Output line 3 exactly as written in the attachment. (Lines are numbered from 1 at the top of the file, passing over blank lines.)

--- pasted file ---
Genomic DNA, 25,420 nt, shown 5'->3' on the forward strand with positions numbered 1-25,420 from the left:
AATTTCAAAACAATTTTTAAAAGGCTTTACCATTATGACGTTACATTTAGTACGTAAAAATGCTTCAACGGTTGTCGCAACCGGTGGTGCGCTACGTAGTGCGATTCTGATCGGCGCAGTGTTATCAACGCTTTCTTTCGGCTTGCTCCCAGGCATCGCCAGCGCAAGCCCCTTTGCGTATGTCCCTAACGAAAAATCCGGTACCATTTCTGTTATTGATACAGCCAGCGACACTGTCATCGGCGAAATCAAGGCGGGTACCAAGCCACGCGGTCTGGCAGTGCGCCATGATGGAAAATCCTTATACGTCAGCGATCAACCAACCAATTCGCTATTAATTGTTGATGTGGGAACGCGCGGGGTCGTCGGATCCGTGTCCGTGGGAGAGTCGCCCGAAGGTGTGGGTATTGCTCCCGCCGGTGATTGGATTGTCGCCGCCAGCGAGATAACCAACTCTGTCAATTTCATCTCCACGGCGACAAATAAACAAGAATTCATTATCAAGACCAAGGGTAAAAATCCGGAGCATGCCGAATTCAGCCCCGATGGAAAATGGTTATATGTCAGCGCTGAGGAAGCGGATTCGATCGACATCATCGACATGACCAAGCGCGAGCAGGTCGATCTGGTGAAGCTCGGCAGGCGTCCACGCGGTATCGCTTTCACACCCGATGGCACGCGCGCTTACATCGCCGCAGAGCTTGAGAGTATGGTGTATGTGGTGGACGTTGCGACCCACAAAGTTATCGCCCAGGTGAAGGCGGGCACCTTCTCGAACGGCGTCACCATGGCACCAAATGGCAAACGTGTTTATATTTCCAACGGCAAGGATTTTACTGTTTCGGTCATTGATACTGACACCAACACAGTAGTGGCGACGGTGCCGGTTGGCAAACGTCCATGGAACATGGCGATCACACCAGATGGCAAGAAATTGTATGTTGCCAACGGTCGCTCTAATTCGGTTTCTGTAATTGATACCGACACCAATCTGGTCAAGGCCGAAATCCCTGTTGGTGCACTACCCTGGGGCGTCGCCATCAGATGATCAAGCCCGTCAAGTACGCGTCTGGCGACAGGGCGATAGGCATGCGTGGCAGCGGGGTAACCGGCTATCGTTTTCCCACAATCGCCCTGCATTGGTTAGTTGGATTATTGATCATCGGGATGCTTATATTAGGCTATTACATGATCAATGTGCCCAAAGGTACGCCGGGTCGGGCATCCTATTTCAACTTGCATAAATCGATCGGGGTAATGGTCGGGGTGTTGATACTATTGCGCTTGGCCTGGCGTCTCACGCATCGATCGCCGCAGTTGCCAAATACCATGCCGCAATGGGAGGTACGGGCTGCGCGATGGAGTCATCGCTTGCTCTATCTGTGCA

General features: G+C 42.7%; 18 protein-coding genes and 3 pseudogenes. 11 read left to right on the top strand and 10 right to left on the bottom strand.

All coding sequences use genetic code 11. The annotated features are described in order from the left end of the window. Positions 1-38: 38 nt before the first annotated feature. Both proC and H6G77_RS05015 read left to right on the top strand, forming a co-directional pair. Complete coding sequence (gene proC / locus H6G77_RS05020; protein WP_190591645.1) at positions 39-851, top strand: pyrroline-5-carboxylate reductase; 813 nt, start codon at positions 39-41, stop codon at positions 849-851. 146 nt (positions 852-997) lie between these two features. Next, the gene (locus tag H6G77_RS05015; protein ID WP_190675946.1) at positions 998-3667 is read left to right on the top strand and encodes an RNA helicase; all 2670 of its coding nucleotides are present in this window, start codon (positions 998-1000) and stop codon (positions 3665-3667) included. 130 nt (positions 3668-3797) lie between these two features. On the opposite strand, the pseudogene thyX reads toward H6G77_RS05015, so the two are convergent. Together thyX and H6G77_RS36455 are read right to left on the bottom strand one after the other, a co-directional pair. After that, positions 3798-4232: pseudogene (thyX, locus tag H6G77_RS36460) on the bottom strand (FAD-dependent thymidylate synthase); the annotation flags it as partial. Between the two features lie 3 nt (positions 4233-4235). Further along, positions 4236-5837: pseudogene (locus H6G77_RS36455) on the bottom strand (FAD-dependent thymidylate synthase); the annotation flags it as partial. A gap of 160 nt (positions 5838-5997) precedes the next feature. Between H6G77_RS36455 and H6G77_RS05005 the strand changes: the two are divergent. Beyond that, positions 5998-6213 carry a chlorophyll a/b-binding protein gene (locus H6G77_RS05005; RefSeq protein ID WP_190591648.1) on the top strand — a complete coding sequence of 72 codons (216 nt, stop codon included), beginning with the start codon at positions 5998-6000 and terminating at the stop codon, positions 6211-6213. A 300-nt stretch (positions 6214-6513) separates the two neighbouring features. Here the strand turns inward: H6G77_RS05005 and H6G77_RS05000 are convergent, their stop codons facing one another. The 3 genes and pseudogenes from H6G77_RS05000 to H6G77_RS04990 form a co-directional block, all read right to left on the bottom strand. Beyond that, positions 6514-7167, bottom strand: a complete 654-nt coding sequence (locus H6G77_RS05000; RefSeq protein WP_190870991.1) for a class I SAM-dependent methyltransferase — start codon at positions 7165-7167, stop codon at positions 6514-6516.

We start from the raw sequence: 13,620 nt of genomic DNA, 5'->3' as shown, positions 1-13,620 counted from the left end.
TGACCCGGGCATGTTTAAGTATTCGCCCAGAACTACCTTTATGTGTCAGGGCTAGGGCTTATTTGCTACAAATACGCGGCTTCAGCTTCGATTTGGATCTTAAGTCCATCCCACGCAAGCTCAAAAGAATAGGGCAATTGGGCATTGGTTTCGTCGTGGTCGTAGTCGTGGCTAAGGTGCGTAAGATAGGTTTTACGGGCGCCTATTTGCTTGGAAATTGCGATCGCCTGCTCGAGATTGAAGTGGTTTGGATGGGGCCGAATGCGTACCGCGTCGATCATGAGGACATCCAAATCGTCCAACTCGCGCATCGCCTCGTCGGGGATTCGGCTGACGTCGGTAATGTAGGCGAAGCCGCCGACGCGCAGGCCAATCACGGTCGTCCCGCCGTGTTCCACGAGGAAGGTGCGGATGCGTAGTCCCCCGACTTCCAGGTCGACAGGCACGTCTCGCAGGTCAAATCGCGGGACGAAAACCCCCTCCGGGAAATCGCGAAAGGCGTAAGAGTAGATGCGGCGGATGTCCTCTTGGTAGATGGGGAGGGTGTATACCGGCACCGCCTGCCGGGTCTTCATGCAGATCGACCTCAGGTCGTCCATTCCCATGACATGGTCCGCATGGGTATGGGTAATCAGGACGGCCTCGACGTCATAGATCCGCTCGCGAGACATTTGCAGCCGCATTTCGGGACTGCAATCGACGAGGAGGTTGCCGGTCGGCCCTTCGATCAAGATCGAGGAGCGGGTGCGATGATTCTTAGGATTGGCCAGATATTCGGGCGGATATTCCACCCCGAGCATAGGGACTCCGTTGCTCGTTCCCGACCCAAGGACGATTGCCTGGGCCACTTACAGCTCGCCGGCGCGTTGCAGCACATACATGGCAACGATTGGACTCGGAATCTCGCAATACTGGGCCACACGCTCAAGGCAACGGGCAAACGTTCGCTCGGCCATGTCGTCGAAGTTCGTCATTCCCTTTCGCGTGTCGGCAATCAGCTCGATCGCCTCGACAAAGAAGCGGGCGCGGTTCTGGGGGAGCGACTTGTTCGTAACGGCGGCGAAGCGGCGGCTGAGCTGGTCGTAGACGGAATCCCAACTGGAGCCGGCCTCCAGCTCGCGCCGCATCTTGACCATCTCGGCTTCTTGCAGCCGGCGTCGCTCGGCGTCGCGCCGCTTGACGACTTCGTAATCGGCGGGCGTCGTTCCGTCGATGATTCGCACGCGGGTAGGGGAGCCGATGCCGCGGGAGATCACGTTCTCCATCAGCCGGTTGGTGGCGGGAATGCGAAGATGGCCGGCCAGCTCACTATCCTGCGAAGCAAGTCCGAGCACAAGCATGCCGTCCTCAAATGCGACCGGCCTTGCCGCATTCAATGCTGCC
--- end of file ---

General features: G+C 42.7%; 18 protein-coding genes and 3 pseudogenes. 11 read left to right on the top strand and 10 right to left on the bottom strand.